## Activity 1-5

### Matrix Multiplication

For this lab activity, we will be using sum-products and then matrix multiplication to solve two sets of problems.

At the end of class, if you are done, please check this activity off with the TAs. Otherwise, please complete and share your spreadsheet with `cs0030handin@gmail.com` by the end of the day.

We first want to use sum-products and matrix multiplication to calculate two individuals’ meal expenses.

1. Copy this spreadsheet into your Google drive. You’ll see matrix A, in pink, which provides the number of items purchased by Po and Master Shifu. You’ll also see matrix B, in blue, which lists the prices for the three items, for each of the two meals. Notice that the number of columns of A is equal to the number of rows of B. This is necessary for the matrix multiplication you’ll perform later.

2. You’ll now want to fill in the green cells in `D14:E15`. `D14` will be for Po’s breakfast total, and `D15` for Master Shifu’s breakfast total. Column E will be for their respective lunch totals. For these green cells, you should use `SUMPRODUCT`.

Start out with D14. You’ll want a `SUMPRODUCT` formula equivalent to (1 noodle bowl x \$2) + (2 dumplings x \$3) + (3 bean buns x \$4), which evaluates to 20 dollars.

In general, when using `SUMPRODUCT`, you should pass in either two rows or two columns. In your case, your data is not in this format--you start out with a row (items) and a column (prices). Thus, you should use the `TRANSPOSE` function in one of the arguments, transforming your prices column into a row. Your function should look like:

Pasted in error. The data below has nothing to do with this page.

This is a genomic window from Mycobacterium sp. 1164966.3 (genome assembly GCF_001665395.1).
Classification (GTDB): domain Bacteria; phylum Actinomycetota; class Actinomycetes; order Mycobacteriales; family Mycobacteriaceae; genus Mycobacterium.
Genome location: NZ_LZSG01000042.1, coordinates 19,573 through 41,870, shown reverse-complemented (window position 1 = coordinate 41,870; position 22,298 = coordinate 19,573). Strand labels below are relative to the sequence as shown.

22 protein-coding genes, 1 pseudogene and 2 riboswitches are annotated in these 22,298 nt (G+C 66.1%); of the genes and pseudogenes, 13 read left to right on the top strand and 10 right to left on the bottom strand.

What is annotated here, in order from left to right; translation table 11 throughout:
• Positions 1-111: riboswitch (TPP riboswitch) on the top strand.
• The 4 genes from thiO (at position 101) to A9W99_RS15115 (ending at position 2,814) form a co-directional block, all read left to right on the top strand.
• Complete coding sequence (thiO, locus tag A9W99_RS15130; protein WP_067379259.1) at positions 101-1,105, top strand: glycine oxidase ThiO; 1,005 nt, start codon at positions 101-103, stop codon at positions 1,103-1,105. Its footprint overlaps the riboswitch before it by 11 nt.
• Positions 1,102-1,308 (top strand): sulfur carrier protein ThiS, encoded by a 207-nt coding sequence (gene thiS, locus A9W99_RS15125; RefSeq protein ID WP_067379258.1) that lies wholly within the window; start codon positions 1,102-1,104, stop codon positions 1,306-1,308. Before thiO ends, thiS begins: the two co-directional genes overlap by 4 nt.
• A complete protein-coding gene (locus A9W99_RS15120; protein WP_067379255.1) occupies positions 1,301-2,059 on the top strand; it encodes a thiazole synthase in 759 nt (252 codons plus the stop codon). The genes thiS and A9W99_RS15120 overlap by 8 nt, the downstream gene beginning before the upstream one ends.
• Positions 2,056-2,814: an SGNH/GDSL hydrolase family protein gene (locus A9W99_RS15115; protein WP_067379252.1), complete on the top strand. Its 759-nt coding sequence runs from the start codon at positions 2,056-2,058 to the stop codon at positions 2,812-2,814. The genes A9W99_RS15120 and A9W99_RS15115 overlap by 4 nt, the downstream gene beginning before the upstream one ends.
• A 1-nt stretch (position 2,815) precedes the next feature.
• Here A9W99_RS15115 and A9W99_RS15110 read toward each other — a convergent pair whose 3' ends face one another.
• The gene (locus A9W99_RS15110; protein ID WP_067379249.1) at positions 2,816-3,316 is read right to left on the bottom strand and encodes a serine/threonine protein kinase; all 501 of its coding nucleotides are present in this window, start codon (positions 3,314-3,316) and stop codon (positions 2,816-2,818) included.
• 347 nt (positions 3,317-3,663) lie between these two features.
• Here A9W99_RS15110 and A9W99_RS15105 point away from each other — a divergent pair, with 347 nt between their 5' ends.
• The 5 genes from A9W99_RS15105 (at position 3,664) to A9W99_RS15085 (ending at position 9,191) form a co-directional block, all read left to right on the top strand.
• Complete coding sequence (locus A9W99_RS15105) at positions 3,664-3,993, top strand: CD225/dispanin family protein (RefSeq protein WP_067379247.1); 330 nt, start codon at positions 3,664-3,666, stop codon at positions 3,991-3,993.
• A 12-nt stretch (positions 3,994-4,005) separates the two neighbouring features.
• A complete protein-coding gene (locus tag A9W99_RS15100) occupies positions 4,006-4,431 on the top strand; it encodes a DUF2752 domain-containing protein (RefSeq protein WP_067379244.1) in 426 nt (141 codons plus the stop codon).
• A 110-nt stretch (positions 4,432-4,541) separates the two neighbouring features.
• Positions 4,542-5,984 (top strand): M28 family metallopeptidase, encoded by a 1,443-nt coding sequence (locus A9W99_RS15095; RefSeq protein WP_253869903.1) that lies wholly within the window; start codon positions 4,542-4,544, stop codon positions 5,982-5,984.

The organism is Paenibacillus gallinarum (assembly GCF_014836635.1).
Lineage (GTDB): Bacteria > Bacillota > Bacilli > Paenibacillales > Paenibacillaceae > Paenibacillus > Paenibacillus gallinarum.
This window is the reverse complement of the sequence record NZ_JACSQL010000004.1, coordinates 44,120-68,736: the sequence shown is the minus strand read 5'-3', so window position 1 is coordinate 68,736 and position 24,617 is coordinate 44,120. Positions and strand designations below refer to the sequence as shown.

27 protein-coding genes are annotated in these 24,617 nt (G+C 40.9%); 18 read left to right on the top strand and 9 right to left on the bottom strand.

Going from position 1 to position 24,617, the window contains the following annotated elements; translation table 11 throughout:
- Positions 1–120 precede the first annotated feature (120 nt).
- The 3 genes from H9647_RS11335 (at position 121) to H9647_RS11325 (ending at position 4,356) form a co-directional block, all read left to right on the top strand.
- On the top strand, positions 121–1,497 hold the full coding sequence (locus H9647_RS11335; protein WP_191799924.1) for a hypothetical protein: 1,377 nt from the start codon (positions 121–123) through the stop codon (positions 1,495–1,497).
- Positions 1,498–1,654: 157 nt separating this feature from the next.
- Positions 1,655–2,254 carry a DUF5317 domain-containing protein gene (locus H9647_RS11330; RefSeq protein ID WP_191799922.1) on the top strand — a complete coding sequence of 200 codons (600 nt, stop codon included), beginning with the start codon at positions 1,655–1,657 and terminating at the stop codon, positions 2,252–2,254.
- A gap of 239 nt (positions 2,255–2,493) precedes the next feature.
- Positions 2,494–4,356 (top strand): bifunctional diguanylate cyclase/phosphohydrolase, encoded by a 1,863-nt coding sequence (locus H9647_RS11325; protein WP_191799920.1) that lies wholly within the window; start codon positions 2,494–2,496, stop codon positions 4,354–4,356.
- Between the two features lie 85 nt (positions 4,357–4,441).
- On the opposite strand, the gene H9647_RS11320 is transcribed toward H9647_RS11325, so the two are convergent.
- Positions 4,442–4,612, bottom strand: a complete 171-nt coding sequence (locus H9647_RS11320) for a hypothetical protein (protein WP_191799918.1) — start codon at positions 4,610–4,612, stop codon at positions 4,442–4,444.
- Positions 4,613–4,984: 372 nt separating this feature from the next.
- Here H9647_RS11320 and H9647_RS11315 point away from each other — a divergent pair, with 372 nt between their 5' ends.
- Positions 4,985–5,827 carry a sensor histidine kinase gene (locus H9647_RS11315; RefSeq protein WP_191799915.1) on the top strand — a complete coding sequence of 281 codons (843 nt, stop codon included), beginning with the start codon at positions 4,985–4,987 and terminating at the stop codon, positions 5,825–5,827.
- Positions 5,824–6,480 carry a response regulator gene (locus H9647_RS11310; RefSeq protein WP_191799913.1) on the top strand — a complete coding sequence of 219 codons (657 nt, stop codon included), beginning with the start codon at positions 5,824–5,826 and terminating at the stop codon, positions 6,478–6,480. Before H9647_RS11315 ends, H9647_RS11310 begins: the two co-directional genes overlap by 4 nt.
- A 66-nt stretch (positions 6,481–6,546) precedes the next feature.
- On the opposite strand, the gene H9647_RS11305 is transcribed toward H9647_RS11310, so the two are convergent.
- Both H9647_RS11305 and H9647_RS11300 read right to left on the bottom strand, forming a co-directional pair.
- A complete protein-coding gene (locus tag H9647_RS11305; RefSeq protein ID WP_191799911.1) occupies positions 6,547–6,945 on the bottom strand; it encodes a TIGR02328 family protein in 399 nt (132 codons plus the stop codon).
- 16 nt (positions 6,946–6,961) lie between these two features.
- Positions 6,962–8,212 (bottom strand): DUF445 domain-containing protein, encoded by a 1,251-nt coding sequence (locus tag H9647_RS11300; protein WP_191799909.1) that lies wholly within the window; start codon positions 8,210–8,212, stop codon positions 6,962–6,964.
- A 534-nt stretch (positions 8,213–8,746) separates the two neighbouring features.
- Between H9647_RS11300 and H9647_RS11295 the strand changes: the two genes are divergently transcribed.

` SUMPRODUCT("row", TRANSPOSE("column")) ` where “row” and “column” are specified in the matrices.

Once you have obtained the correct result for `D14`, fill in the rest of the green table.

3. While the `SUMPRODUCT` formula you wrote wasn’t too complex, there’s a simpler way to find these same totals. Using `MMULT` (matrix multiplication), you can use one formula to compute all the possible row-column sum-products. You’ll fill in the yellow cells this way.

The general syntax for `MMULT` looks like:

`MMULT(“array1”, “array2”)`. The number of columns in array1 must be the same as the number of rows in array2. Because `MMULT` is designed to work with both rows and columns, we do not need to transpose any data.

In `D21`, use the `MMULT` formula in which “array1” is Matrix A and “array2” is Matrix B. Your formula should fill in all 4 yellow cells, automatically calculating all the necessary sum-products.

On the `Task2` sheet, you’ll see these two grading schemes and the students’ scores for each assignment.
For this task, you should calculate each student’s final grade under both Scheme 1 and Scheme 2. Then for each student, note which grading scheme leads to a higher final grade. You only need to use `MMULT` for this task. (You no longer need to call `SUMPRODUCT`).